1 Mar 2016


Whatever level of cyclist, you are, your power output and your bodyweight both matter. Just as you choose cycling products to optimize weight and power considerations (wheelscranks etc), you must also view your own body as the ultimate cycling accessory, and fine-tune it accordingly.

To maximise training gains on the bike, you need to fuel correctly. That doesn’t mean you need to diet on celery and lettuce – far from it, in fact. But what it does mean is following what’s known as a ‘periodised model of nutrition’. Broadly speaking, this is where the demands of training dictate the composition of your diet. There are various terms to describe the different phases in this model but we’ll go with ‘preparation’, ‘build’, ‘competition’ and ‘recovery’…

In the winter phase where the weather and, in the Northern hemisphere at least, Christmas gluttony has inevitably piled on a few unwanted pounds, the aim is to reduce these fatty stores. And the best way to do that is… by cutting carbs and increasing the fats.

It sounds counter-intuitive but by depleting glycogen levels (your body stores glucose as glycogen, predominantly in the muscle and liver), you’ll derive greater energy from burning fat stores. And as many of us will be training at a lower intensity at this time of year, in search of greater stamina and improved aerobic capacity, fuelling on good fats is the way to go.

At this time of year, you’re looking at around 6g of carbohydrates per kilogramme bodyweight with protein intake around 1.5g/kg and good fats (nuts, seeds, fish and olive oil) at 1.2g/kg. For a 70kg male that works out at 420g of carbs, 105g of protein and 70g of fat; calorie count equates to 1,680cals (carbs), 420cals (protein) and 756cals (fat) for a 2,856 daily calorie total. And that breaks down as 59% carbs, 15% protein and 26% fat.

It’s also good to pack in the antioxidants because of the increased chances of picking up a cold, so cut back on the pasta, replacing with colourful vegetables like broccoli, carrots and greens, which are bursting with vitamins and minerals.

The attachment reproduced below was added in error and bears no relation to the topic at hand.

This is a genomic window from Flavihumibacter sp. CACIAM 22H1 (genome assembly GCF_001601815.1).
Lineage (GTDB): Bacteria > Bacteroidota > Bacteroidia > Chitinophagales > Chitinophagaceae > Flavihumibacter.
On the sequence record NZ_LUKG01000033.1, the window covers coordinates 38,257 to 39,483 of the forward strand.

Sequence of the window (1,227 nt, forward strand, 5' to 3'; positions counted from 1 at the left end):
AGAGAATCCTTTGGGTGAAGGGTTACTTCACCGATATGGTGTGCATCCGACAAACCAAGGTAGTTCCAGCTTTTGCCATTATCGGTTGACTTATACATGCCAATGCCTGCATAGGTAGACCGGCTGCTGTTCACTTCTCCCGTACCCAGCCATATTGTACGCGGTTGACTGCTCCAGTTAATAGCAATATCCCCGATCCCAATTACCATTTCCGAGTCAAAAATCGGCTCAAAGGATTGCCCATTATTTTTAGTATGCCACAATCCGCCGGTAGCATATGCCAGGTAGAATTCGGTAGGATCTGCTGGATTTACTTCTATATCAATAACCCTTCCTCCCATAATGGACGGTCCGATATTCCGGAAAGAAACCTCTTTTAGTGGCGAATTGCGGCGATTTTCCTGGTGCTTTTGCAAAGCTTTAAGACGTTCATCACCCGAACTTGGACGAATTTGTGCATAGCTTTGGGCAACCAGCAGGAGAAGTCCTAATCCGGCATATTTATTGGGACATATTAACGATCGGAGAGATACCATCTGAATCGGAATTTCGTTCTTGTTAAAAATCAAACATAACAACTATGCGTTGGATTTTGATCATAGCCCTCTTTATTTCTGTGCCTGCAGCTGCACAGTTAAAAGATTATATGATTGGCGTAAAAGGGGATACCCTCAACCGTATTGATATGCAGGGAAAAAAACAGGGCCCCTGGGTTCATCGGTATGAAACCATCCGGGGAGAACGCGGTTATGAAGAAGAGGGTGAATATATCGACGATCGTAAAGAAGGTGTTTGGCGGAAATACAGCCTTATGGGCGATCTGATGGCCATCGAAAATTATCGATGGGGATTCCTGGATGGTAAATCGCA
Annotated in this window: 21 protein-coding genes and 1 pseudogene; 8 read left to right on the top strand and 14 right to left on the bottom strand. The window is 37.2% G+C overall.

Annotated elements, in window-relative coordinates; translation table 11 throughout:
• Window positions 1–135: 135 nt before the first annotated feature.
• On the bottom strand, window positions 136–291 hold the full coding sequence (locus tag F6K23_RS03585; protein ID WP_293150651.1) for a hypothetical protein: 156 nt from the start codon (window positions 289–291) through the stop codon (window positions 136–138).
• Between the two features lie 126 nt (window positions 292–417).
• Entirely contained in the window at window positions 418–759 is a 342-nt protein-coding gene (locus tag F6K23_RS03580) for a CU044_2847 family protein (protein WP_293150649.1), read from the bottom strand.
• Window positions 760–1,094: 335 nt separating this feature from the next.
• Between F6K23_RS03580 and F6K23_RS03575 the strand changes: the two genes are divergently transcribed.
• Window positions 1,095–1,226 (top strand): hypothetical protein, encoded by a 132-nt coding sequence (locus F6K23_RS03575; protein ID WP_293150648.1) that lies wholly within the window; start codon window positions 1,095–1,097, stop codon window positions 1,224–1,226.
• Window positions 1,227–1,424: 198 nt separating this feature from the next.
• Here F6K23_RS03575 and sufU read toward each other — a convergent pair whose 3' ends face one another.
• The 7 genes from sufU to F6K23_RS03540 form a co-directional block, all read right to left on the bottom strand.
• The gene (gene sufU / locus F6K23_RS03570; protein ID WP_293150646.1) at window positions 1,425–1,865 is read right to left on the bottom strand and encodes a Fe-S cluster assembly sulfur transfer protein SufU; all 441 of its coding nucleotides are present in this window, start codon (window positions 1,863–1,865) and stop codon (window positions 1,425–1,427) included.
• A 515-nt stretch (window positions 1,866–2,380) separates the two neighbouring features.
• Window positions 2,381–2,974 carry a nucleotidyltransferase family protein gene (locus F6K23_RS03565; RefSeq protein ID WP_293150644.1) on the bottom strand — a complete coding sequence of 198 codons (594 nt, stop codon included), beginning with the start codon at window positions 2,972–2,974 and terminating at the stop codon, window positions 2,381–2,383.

As winter moves into spring, the weather improves. Cycling time increases as should intensity to add speed to the stamina foundations. That means shifting your nutritional strategy to one that’s more reliant on intensity-fuelling carbohydrates.

Carb intake should rise to around 9g/kg with protein remaining at 1.5g/kg. Good fats should drop slightly to 1g/kg. For our 70g athlete, that means 630g of carbs, 105g of protein and 70g of fat, which breaks down as 2,520cals of carbs, 420cals of protein and 630cals of fat. That total of 3,520 calories comes from 72% carbs, 12% protein and 16% fat.

The extra calories count comes from those carbs, which you can slot in via healthy snacks such as maltloaf and bananas. You should also be consuming more sports drink, gels and bars while riding than you did in the preparation phase.

So your sportive is near – this is what you’ve been training for. Now it’s time to sit back and revel in your new-found fitness? Sadly, not quite – but you certainly need to cut right back on training. This is the taper, which can last up to two weeks, and is where you reduce volume to ensure you’re fresh and energized, come race day.

Tapering aims to pack your cells with glycogen so they’re fully topped up to unleash your best. In general, that means two choices: you either eat extra carbohydrates in addition to what you’ve been eating in the build phase or simply continue ingesting the same carb volume as the build phase (remember: you’ll be burning fewer calories because you’re training less).

You should also avoid too much fiber in the build-up week to lower the chances of gastro-related issues on race day. So leave the wholemeal in the larder and go for white pasta and white rice. A high-carb breakfast around 3 hours before your race is ideal for digestion purposes, and keep sipping water until race start. When it comes to the race itself, studies show between 60-90g of carbs per hour, ideally from a mix of glucose and fructose, is the aim.

Once you’ve crossed the line, it’s time to begin recovery. Science suggests that a recovery drink containing a ratio of carbs to protein of 2-4:1 is perfect. This high-carb and high-protein focus continues within an hour of finishing, so choose a meal like steak and sweet potato, salmon and rice, or a Thai green chicken curry.

How long you continue this high carb/protein model is dependent on fitness. If you’re an elite, recovery will be short. If you’ve just completed your first sportive, it could take a couple weeks. All that’s left next is to have a glass of wine or two, enjoy your glorious race and, if you don’t race again until 2017, revert to the ‘preparation’ nutrition template in search of a new PB.